The must-read stories and debate in health policy and leadership.

In his leader article, HSJ editor Alastair McLellan notes that the test and trace programme is a key factor in ensuring care levels are manageable, that a second peak is guarded against and that the economy is restarted successfully.

The rapid scaling of testing capacity is a testament to the hard – and largely unrecognised — work of civil and public servants, particularly those in the Office of Life Sciences, he writes.

“Insiders readily admit in hindsight that the ‘100,000 tests’ target was ‘ridiculous’ but say that without a goal of some sort it would have been hard to create the environment in which both NHS and other actors ‘achieved more than they thought was possible’.”

The ambitious scale of the programme means it has emerged as rather “clunky” but that ambition was necessary to drive its multiple creators to achieve the impossible. Another upside is that the UK will now join many Asian countries in having a dedicated agency or department responsible for combating pandemic threats – which are only likely to increase in coming years.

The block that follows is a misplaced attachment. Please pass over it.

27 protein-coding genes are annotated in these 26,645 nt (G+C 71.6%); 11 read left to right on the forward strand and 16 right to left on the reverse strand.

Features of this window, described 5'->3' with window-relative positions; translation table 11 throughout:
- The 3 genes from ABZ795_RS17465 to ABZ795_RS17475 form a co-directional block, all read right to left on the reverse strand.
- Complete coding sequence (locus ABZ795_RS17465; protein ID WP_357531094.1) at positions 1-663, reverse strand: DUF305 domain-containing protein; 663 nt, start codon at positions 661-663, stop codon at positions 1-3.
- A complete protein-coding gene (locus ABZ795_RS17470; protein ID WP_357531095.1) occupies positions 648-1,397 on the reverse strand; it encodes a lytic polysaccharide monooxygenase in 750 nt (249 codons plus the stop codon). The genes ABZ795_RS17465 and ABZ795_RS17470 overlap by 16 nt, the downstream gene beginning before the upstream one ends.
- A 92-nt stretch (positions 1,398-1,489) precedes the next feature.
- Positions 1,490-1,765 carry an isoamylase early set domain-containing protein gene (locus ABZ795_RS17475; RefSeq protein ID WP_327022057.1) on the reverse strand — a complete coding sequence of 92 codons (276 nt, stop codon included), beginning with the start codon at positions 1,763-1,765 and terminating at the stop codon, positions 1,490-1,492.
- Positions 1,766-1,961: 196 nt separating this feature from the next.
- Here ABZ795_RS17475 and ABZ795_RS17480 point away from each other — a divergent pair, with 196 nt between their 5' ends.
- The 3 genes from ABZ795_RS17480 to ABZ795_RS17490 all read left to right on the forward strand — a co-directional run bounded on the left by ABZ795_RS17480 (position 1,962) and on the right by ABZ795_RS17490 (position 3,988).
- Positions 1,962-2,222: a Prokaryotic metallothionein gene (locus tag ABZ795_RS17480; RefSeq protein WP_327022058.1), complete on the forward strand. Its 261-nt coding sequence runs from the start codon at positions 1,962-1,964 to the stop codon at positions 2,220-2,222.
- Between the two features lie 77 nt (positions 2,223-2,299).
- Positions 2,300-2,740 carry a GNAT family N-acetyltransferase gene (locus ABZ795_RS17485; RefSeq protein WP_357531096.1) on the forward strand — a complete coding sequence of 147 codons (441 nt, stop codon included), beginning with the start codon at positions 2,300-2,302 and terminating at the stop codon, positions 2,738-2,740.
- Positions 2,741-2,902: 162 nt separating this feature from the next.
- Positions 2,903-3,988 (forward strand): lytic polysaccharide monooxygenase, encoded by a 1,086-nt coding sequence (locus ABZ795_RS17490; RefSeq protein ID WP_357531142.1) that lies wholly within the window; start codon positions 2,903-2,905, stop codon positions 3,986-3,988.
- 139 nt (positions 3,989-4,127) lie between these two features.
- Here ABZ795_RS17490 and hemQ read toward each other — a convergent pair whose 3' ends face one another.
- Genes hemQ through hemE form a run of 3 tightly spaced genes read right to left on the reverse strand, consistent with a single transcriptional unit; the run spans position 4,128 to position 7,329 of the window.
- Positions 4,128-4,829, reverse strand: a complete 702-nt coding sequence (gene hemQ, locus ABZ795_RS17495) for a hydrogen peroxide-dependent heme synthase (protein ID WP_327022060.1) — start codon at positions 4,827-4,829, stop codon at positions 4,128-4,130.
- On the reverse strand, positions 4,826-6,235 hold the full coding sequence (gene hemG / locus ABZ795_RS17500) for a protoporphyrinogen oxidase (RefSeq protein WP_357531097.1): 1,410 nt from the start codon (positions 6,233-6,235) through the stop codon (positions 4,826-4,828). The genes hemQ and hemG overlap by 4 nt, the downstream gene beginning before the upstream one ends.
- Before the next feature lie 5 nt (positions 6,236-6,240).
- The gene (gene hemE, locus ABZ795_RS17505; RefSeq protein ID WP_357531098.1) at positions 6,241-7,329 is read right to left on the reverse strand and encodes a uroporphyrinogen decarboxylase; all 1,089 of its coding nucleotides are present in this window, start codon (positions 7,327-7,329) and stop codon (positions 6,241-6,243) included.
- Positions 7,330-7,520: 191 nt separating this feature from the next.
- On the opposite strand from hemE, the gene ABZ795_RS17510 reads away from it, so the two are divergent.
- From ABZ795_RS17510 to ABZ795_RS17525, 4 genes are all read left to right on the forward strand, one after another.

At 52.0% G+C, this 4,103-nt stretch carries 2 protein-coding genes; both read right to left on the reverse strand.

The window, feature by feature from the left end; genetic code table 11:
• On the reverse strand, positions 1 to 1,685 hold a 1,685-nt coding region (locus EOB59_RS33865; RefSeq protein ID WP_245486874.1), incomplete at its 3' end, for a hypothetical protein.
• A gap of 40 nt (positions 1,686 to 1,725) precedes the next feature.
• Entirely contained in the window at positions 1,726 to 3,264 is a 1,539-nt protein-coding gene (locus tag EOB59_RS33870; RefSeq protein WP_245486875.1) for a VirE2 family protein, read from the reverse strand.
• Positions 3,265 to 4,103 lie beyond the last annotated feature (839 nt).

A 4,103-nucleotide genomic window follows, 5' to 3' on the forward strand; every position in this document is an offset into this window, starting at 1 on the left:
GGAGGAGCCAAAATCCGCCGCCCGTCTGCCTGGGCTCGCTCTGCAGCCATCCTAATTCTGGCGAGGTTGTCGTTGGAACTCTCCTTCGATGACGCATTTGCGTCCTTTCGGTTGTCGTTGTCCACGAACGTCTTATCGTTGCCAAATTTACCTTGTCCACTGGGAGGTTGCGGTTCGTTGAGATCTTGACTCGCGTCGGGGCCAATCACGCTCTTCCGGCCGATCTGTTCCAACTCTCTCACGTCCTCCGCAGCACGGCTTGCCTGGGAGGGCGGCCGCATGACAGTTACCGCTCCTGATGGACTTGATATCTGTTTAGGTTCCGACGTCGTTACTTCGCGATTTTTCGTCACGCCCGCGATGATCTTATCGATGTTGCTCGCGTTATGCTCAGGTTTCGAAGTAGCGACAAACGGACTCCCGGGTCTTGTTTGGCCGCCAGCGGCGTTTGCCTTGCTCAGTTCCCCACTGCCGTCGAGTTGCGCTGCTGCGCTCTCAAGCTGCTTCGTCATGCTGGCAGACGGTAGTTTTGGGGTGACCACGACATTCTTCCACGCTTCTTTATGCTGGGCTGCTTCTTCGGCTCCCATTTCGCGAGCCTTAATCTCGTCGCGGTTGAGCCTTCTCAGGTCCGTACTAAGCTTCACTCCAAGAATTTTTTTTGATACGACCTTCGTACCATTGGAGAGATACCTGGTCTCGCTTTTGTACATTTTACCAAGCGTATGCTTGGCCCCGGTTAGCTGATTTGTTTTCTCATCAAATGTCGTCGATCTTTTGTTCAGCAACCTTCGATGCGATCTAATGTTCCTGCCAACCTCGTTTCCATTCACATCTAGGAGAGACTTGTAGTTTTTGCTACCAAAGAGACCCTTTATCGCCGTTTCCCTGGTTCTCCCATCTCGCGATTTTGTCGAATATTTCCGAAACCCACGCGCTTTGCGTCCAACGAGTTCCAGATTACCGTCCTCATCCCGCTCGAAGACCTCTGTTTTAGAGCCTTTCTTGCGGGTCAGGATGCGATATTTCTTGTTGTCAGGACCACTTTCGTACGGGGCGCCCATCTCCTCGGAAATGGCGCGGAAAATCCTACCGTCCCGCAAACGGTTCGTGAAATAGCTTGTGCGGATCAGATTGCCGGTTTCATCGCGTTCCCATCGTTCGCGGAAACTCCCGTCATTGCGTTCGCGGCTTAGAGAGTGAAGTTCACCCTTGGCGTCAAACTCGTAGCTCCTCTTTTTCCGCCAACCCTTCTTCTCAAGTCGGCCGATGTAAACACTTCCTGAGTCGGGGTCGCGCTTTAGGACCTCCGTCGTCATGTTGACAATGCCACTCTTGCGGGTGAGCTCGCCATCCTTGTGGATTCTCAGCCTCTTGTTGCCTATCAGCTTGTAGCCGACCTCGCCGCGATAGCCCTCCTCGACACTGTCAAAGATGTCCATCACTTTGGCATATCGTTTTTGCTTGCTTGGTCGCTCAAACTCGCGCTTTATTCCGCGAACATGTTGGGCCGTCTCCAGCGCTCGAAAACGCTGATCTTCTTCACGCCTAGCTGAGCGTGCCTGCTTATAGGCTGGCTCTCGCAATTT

Another concern is using spare testing capacity in the most effective way, he says. “There are growing calls for all health and social care staff to be tested on a regular basis. There is some logic to this, as it is already known that asymptomatic staff are behind many outbreaks.

“However, as prevalence falls, the relative impact of false negative and false positive tests increases. As a positive test could lead to entire departments having to self-isolate – as happened in Morecambe Bay – false positives could be disastrous. False negatives, for the obvious reason, could also cause chaos.” Read the article here.

The other NHS waiting list

Throughout the pandemic, the government has attempted to gain the public’s confidence in the idea that when it came down to cash the NHS would get “whatever it needs”.

However, in at least one sense, that does not appear to be the case.

HSJ has discovered, through conversation with several senior sources, that trusts are still waiting for capital funds needed to make their hospitals covid ready.

Modular wards are among some of the projects we’ve been told are on hold, even as lockdown measures begin to ease. While the NHS says these bids are being considered, anxiety is mounting. As one source in the North of England bluntly told us, as they try to ready for winter as well, “we can’t wait any longer”.